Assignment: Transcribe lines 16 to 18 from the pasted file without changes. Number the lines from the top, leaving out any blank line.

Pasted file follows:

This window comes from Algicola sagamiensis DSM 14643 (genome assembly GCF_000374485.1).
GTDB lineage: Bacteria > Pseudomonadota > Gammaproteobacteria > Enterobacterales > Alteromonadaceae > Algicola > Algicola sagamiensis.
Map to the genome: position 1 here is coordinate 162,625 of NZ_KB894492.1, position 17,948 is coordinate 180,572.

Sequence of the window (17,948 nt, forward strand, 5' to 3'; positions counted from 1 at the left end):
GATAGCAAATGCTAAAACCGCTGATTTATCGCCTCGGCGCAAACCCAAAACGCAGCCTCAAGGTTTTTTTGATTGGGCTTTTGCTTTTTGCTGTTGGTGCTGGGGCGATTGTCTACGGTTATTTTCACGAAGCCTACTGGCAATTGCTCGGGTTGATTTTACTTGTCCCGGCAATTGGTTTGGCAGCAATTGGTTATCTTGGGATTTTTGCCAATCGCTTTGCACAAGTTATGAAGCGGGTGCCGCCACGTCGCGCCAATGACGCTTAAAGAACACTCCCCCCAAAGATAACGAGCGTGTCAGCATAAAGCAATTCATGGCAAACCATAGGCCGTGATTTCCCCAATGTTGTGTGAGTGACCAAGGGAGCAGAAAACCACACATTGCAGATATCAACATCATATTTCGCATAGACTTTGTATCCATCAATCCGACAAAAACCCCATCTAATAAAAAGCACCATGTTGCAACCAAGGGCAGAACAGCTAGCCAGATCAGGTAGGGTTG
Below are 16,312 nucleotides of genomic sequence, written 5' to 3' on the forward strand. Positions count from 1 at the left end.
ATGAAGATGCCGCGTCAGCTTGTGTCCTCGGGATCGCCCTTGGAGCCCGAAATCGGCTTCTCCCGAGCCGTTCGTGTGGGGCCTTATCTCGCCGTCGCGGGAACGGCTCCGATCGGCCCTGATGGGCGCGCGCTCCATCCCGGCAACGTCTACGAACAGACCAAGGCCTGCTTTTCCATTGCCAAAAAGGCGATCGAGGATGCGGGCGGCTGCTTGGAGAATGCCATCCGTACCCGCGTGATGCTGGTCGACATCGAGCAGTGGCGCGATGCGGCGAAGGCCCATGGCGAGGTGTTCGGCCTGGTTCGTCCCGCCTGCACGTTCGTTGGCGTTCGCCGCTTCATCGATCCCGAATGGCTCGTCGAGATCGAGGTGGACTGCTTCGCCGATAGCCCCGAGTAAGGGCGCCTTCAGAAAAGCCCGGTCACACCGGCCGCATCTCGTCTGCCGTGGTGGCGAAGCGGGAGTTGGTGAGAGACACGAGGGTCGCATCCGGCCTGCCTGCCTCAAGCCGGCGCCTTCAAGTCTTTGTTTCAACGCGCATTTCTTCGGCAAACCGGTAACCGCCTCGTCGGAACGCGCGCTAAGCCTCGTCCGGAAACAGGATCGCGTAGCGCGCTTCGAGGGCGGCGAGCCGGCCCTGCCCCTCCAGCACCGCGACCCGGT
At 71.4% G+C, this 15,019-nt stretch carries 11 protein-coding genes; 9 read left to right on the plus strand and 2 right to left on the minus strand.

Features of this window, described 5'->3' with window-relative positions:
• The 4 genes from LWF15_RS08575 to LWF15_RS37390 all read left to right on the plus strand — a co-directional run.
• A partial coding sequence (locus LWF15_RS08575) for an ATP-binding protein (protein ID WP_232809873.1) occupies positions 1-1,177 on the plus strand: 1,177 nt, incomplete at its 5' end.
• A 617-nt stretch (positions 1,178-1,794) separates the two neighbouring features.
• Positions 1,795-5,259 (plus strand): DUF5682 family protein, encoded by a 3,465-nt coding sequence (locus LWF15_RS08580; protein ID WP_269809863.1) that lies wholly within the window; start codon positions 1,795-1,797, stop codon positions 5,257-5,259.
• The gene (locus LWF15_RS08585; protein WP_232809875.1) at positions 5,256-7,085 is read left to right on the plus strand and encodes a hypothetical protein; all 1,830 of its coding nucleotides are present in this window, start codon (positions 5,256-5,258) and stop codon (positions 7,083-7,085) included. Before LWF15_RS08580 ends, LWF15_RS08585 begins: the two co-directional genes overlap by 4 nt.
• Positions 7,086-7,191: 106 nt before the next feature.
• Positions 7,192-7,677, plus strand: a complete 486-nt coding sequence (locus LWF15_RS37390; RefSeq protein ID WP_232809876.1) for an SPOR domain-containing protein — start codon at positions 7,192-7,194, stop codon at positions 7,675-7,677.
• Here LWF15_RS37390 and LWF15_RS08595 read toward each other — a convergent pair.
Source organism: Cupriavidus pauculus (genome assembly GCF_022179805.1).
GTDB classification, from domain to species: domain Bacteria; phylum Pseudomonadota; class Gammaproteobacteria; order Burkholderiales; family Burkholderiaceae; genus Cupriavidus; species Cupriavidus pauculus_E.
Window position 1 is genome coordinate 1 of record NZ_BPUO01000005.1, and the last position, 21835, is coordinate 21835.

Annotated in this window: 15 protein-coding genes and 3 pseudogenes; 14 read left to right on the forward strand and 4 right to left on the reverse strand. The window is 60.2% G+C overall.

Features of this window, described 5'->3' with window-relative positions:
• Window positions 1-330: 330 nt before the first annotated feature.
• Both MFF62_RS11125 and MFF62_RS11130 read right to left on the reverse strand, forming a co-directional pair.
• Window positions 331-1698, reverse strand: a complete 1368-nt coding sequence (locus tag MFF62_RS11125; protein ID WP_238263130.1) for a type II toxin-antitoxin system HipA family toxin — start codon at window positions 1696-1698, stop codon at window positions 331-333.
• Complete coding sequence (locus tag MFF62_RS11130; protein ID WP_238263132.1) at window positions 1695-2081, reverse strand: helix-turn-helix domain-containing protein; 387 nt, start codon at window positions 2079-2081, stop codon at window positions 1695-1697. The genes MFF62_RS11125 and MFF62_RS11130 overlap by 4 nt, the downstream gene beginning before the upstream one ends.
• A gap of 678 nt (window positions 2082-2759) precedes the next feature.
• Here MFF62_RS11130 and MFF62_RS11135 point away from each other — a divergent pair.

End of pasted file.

• Positions 7,192-7,677, plus strand: a complete 486-nt coding sequence (locus LWF15_RS37390; RefSeq protein ID WP_232809876.1) for an SPOR domain-containing protein — start codon at positions 7,192-7,194, stop codon at positions 7,675-7,677.
• Here LWF15_RS37390 and LWF15_RS08595 read toward each other — a convergent pair.
Source organism: Cupriavidus pauculus (genome assembly GCF_022179805.1).